May 13, 2007

Kenya: The Final Moments - How Flight 507 Was Cleared for Take-Off

The final moments of Kenya Airways Flight 507 were preceded by anxiety over the weather as the plane sat on the tarmac for more than an hour. Three jetliners sat ready for takeoff at Douala International Airport, their crews waiting for a massive thunderstorm to move away.

Just a few minutes past midnight, all three radioed air traffic control to check the weather report. They were told the storm would take another hour to dissipate, and the Cameroon Airlines and Royal Air Maroc crews opted to wait it out.

But Capt Francis Mbatia Wamwea of Kenya Airways Flight 507, already delayed for an hour and carrying scores of passengers with onward connections to catch, judged the weather had improved sufficiently to permit departure for Nairobi.

It was a fateful decision that investigators believe may have cost the lives of the nine crew and 105 passengers of Flight 507, which was ensnared in the raging storm on May 5 and crashed into the jungle less than a minute after takeoff.

After Wamwea gave the go-ahead, the Kenyan Airways crew radioed the tower, pulled away from the gate and taxied toward Runway 12, heading roughly southwest from the airport.

Douala tower cleared the flight for takeoff at 1 am, instructing it to report on reaching 5,000 feet (1,500 meters).

The pilot acknowledged. It was not clear what time that final voice transmission was received from the Boeing 737-800.

The plane nose-dived into a swamp on the outskirts of Cameroon's commercial hub just 30 seconds after becoming airborne, killing all aboard. The passengers included Cameroonian merchants, an American Aids expert, businesspeople from China, India and South Africa, a Tanzanian returning from peacekeeping duties in Ivory Coast, a UN refugee worker from Togo. Anthony Mitchell, a Nairobi-based correspondent for The Associated Press, was among the victims.

The six-month old plane was of the newest generation of the world's most popular airliner and has an excellent safety record. This is only the second time a 737-800 has crashed with the loss of all on board. Last September, an airliner belonging to Brazil's Gol airline collided in mid-air with an executive jet over the Amazon jungle.

One Cameroonian investigator and a government pilot assisting the probe, both speaking on condition of anonymity because fact-finding is still underway, said Wamwea's decision to depart into one of the violent tropical storms that regularly ravages parts of equatorial Africa during the rainy season was most likely the pivotal factor in a sequence of events that led to the crash in which all 114 aboard perished.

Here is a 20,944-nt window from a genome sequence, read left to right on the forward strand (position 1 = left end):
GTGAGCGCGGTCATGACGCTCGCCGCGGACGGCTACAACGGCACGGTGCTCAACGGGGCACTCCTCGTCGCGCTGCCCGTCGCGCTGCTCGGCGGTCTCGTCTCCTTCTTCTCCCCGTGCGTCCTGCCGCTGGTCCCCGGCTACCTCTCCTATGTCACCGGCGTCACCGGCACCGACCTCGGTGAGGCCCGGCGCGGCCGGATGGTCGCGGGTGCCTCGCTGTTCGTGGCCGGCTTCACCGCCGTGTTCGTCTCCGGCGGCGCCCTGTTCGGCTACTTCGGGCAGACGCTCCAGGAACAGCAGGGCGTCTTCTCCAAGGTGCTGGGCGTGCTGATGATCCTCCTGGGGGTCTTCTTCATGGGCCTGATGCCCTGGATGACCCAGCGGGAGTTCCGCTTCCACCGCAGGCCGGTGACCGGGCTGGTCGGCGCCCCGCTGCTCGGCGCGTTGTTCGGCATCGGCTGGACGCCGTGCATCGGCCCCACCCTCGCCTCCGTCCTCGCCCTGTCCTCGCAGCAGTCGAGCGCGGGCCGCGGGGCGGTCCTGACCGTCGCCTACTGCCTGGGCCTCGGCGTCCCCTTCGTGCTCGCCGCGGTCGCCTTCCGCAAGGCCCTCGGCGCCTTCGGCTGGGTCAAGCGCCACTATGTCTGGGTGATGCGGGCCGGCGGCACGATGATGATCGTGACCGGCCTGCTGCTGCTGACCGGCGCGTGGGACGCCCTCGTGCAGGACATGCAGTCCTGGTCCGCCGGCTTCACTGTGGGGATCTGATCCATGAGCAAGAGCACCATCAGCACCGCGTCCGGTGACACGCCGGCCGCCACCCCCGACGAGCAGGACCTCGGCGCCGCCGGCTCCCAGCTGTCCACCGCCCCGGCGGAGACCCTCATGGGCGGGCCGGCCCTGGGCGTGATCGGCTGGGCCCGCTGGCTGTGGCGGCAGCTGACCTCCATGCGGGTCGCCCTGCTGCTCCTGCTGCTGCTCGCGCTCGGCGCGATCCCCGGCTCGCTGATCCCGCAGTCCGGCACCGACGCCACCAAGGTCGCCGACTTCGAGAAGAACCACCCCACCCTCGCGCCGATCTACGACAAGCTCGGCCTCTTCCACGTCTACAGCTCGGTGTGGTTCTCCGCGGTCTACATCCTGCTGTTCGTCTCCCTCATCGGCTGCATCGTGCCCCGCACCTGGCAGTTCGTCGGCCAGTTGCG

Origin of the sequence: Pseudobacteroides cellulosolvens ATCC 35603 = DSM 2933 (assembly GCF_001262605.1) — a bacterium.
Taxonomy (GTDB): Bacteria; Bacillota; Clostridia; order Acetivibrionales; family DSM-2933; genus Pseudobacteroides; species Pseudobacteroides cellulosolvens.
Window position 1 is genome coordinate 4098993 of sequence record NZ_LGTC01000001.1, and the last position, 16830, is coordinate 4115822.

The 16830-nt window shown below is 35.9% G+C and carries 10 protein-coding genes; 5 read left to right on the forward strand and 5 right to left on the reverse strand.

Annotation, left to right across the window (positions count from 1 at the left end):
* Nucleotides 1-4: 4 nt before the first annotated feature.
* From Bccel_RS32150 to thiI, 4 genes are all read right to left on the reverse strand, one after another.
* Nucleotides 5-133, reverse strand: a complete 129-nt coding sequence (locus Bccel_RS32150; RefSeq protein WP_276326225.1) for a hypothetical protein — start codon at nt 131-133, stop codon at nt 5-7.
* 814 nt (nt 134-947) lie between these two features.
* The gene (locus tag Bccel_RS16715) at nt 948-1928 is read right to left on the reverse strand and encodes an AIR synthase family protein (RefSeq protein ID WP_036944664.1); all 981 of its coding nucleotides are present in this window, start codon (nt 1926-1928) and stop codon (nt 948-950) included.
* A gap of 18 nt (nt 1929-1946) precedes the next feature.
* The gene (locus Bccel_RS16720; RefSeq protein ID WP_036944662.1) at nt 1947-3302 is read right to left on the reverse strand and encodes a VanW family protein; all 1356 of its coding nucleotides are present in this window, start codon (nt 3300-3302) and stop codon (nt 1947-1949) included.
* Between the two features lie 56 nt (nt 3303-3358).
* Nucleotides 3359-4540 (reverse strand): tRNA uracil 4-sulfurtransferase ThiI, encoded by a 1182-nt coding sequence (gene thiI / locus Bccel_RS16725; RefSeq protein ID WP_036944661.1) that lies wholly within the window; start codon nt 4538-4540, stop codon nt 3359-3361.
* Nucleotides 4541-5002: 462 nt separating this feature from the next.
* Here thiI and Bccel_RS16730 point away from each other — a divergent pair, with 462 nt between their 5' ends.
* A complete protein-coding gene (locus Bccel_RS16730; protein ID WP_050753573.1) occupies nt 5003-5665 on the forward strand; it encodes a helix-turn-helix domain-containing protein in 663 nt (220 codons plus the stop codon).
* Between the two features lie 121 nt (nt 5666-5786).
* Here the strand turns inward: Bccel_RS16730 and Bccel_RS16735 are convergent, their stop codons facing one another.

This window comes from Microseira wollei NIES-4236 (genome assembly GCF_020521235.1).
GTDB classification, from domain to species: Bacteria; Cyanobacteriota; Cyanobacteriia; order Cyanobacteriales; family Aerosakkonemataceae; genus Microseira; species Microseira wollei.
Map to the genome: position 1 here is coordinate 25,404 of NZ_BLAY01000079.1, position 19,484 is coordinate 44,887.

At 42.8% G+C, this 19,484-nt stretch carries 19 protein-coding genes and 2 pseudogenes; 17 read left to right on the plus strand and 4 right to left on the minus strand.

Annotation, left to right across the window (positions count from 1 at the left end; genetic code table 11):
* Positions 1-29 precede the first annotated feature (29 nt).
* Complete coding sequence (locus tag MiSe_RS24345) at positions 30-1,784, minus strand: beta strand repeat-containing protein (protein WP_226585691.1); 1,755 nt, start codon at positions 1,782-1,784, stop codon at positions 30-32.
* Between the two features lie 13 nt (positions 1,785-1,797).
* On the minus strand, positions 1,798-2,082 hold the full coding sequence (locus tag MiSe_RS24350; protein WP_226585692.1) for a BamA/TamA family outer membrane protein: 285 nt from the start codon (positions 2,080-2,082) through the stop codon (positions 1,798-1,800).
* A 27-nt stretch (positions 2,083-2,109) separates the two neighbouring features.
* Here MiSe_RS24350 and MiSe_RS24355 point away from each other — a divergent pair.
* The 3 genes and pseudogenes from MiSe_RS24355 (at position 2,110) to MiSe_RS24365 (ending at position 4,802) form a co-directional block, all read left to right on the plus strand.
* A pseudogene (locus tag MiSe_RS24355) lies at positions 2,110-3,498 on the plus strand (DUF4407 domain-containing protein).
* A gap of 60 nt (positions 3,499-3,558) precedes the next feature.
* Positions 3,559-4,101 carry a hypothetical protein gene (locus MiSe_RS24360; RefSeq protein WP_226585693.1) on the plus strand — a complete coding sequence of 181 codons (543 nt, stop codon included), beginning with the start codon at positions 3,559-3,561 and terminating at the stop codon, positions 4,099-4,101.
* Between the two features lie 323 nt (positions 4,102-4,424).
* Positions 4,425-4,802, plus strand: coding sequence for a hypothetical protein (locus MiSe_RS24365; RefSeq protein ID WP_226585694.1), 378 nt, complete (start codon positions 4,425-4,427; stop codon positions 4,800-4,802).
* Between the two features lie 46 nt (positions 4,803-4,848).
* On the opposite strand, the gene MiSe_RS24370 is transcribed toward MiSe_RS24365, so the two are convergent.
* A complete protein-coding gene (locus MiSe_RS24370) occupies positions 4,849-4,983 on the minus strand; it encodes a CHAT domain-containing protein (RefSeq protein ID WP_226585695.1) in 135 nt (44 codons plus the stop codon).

In Nairobi on Friday, Kenya Airways chief executive Titus Naikuni said investigators would have to make the final assessment after a probe likely to take months.

"We don't want to start speculating here," he said. "So whether the pilot did the wrong thing or the right thing, I cannot answer that."

Flight crews are responsible for the decision whether to take off or land in bad weather, usually depending on guidelines prescribed by their airline. And while air traffic control can take measures to prevent flights, including closing down airports, such drastic measures are highly unusual outside the northern hemisphere where heavy winter snows can block runways and bring traffic to a standstill.

Douala airport is not equipped with weather radar, but the 737-800 is. Pilots routinely take off into stormy weather and then rely on radar to guide them around the towering cumulonimbus thunderheads that can cause structural damage to airframes.

Wamwea, 53, was an experienced flyer with about 8,500 hours on jets. He had joined Kenya Airways 20 years ago and enjoyed the reputation of a diligent and professional pilot.

The co-pilot, Andrew Kiuru was only 23. He joined the airline a year ago after completing flight school in South Africa.

The cockpit voice recorder has not yet been found, so no details of the final exchanges between Wamwea and Kiuru are available. It remains unclear which man was flying the plane at the time, but Wamwea would have been the ultimate authority.

The flight data recorder has been recovered.

Two minutes after Flight 507 would have been expected to reach 5,000 feet, the point at which it had been instructed to check in, Douala Area Control Centre issued a distress message. This is normal practice by air traffic control when unable to immediately establish contact with an aircraft, a fairly frequent occurrence. But controllers, who had lost sight of the plane fairly quickly because of the storm, were not unduly worried because the plane had fuel for six hours flying time.

A search was launched at 2:44 a.m. when a French radar station sent in a message that an airplane distress signal had been picked up. A Cameroonian air force plane and two helicopters first flew over a region far to the south, basing their search on the distress signal which was in fact hundreds of kilometres (miles) away from the actual crash.

David Okwembah, Dominic Wabala, Kevin J Kelly And Agencies


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